Tag Archives: Switzerland

Geneva’s Botanic Garden-and Plant Theft

4 Jun


Any flower garden is a pleasure to behold, but a thoughtfully curated, beautifully laid-out, well-maintained botanic garden is truly magical. It is a living museum based on sustainability and conservation where knowledge and art come together to educate visitors and expose them to collections they might not otherwise see. The Geneva Botanic Garden — with its outdoor rock gardens, streams, and ponds; its conservatories; and its arboretum — is such a place.


I visited it twice and saw hundreds of gorgeous plants, including the ethereal, ballerina-like Pulsatilla serotina Magnier:

  
Gunnera tinctoria (Giant Rhubarb) and Orontium aquaticum (Golden Club), at water’s edge:

  
…  Paeonia tenuifolia (Fern Leaf Peony) and Euphorbia rigida (Gopher Spurge):

  
Because botanic gardens are such peaceful places, it is hard to imagine any nefarious activity occurring in them. But botanic gardens contain items of great beauty and of great worth, and just as there have been art heists, there have also been famous plant heists: from the almost-daily theft of tulips in Carolus Clusius‘ botanic garden at Leiden University in the late 1500s (precursor to the really nasty Tulip Mania that would follow) to the 2014 theft of a water lily brought back from the brink of extinction at London’s Kew Gardens–a crime Scotland Yard was called in to investigate.

The result is that at many botanic and private gardens, and in other unexpected places, increased security is now par for the course. Pun intended–a lone, wild lady slipper orchid found on a golf course in England in 1930 (the only one if its kind–the plant had been declared extinct) is said to have more police protection than the Queen.

I was reminded of this dark side of the botanic world twice in recent weeks: first, by a sign in an empty spot at the Geneva Botanic Garden: “Here a plant was STOLEN by someone without scruples and without respect for our collections.” It was a sobering sight.


And second, on a private garden tour on the outskirts of Rome, where a well-dressed elderly lady surreptitiously took clippings of numerous plants and hid them in her handbag.  Luckily, the owner of the garden is usually quite gracious about clippings, when asked. But what is it that compels people to possess something beautiful, rather than simply admire it?

The Independent said it well in an article about the obsession with orchids: “It is a curious and dispiriting aspect of human behaviour that some of the most beautiful features of the Earth can be destroyed by people’s love for them.”

Steak de Cheval: Did We or Didn’t We?

21 May

On a recent day trip out of Geneva, we made a spur-of-the moment decision to stop in the gorgeous old  lake-side resort town of Vevey for a scenic stroll and some lunch. The stroll was lovely, though it was a blustery day:

vevey1
Having worked up an appetite, we were primed for the siren call of steak and pommes frites –and so when we spotted both words on a chalk-board menu in front of a charming restaurant frequented by locals, we headed straight in with barely a backward glance.  No need for menus—we knew exactly what we wanted. The steak was served “au paprika” – which traditionally means a sauce made with sautéed minced onion, paprika, cream, and butter.  The sauce enrobing our steaks was silky, savory, and plate-lickingly delicious. The medium-rare steaks themselves were succulent, and we ate every bite with a sigh on our lips. The pommes frites (french fries) and accompanying vegetables rounded out the dish, and we left the restaurant in a pleasant state of euphoria. I was reminded of the Virginia Wolf quote:  “One cannot think well, love well, sleep well, if one has not dined well.”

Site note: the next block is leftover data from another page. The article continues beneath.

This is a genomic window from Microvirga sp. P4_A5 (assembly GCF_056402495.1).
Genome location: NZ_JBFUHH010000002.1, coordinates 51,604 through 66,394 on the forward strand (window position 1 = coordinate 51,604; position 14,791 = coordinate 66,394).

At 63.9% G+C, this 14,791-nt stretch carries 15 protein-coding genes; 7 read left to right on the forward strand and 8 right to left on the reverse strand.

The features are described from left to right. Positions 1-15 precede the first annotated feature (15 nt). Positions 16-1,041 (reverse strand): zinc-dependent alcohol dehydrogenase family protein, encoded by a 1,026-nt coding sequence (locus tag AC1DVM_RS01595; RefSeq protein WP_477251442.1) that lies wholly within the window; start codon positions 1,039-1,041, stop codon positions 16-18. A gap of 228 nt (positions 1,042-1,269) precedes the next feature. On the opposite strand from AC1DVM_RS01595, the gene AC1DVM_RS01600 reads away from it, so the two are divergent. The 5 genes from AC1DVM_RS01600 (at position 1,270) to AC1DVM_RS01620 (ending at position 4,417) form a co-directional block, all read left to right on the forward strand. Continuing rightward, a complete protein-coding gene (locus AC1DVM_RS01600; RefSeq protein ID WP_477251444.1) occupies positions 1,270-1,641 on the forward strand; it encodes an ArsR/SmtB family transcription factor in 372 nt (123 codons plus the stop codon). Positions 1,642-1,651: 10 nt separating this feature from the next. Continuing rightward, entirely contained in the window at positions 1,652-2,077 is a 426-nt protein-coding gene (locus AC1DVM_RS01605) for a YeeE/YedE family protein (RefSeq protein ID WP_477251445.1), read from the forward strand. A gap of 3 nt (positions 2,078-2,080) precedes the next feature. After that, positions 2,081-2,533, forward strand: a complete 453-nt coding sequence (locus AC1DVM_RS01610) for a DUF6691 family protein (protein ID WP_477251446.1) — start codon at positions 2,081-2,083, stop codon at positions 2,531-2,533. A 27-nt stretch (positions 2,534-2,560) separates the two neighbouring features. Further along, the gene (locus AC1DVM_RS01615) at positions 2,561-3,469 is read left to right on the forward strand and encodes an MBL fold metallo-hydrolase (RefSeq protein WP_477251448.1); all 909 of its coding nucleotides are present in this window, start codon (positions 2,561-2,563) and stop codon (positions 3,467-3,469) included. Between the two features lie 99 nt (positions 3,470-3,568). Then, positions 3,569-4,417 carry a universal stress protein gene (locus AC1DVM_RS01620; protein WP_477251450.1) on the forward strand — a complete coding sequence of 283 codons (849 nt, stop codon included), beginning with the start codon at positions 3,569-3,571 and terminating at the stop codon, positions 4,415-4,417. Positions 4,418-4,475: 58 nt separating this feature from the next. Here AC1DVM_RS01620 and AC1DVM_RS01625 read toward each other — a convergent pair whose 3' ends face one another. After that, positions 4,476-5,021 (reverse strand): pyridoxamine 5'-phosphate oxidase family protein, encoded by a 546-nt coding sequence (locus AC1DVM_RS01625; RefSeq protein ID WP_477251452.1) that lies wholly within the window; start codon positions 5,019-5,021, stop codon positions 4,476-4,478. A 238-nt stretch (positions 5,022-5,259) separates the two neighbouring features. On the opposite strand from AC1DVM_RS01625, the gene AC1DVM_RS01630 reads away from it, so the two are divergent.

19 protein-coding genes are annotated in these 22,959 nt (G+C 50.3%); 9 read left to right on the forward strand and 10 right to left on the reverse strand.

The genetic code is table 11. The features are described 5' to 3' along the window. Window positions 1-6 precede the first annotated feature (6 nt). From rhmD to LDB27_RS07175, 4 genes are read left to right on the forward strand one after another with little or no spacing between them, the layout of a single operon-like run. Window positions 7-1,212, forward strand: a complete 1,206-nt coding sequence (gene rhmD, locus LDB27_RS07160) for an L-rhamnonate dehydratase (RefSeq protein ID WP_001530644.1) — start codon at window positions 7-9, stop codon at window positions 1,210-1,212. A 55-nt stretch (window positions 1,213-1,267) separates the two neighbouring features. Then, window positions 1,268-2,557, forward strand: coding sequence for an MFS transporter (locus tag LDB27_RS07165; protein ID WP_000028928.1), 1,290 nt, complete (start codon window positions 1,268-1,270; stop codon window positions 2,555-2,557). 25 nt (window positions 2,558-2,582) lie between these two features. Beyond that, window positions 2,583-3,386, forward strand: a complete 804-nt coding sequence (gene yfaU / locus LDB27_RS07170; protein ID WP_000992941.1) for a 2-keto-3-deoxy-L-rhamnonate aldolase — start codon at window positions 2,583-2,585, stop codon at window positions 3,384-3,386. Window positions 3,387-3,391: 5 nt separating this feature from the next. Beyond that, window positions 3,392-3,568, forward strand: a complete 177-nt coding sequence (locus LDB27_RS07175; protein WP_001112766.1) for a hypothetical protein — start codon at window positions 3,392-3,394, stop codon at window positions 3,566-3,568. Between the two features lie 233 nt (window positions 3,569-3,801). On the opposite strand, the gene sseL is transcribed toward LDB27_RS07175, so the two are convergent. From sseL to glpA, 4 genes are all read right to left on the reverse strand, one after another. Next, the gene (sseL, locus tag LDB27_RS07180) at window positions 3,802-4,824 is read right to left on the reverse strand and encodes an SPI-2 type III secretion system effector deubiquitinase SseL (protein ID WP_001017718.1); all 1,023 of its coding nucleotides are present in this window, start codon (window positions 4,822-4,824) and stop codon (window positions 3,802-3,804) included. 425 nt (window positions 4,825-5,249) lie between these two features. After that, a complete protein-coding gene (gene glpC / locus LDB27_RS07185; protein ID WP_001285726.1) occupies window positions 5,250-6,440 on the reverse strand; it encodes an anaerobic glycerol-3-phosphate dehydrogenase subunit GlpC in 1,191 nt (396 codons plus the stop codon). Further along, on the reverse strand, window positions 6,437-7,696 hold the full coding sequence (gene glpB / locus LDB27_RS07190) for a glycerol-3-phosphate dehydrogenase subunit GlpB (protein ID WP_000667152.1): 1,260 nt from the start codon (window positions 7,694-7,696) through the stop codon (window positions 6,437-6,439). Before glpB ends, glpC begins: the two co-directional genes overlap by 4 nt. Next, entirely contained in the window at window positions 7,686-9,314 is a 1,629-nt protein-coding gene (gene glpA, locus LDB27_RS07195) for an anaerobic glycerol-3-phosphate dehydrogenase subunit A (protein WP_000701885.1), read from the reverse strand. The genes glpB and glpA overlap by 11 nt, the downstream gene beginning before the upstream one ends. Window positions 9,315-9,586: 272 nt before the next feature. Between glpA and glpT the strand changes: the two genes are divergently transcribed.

vevey2
In hindsight, it was clear I did not begin thinking until after lunch. First, I thought to take a photograph of the chalk-board menus outside, as a reminder of the excellent meal we had just eaten.  And then I thought to read the description of the chef-recommended dish a bit more carefully, as the steak we had eaten seemed to be a special kind of steak—steak de cheval. And then I thought—“Wait a second, doesn’t ‘cheval’ mean…”? Yes, it does. It means horse. Whereupon I thought, “Oh no.”

vevey3
So, did we or didn’t we? We did. For a brief moment, I hoped the dish was somehow “à cheval,” which is a (beef) steak with a fried egg on top. Except ours did not have an egg on top. And it was “de cheval” not “à cheval.”

I’ve eaten calf intestines, cartilage salad, chicken feet, slivered eel, fish eyeballs, squid ink, stewed pig skin, and assorted other animal parts. But this dish—as absolutely delicious as it was–struck a bit close to home. For Americans, eating horse meat is taboo. As the French food sociologist Claude Fischler has argued, we eat within a culture, and that culture determines what foods are considered edible, how to prepare them, when and how to eat them, and with whom. What we eat marks “us” vs. “others.”

Though people have been consuming horse meat  for millennia, in the United States (and in most English-speaking countries) it is culturally inappropriate to eat it, even though some commentators argue there could be good reasons to do so. But across Europe (including in Italy, where I live), and in Asia and Mexico, horse is on the menu.

If I’m honest, when I ate “steak de cheval au paprika” in Switzerland, I dined extremely well. But it also made me think—about cultural norms, and what is taboo, and why. My conclusion:  As someone who enjoys eating other domesticated animals, I cannot judge those who eat horse. And I have to remind myself that this squeamishness works both ways; many of the things we eat have historically disgusted others. This is how the Chinese once described cheese: “the putrefied mucous discharge of an animal’s guts.”

Umm, mmm good.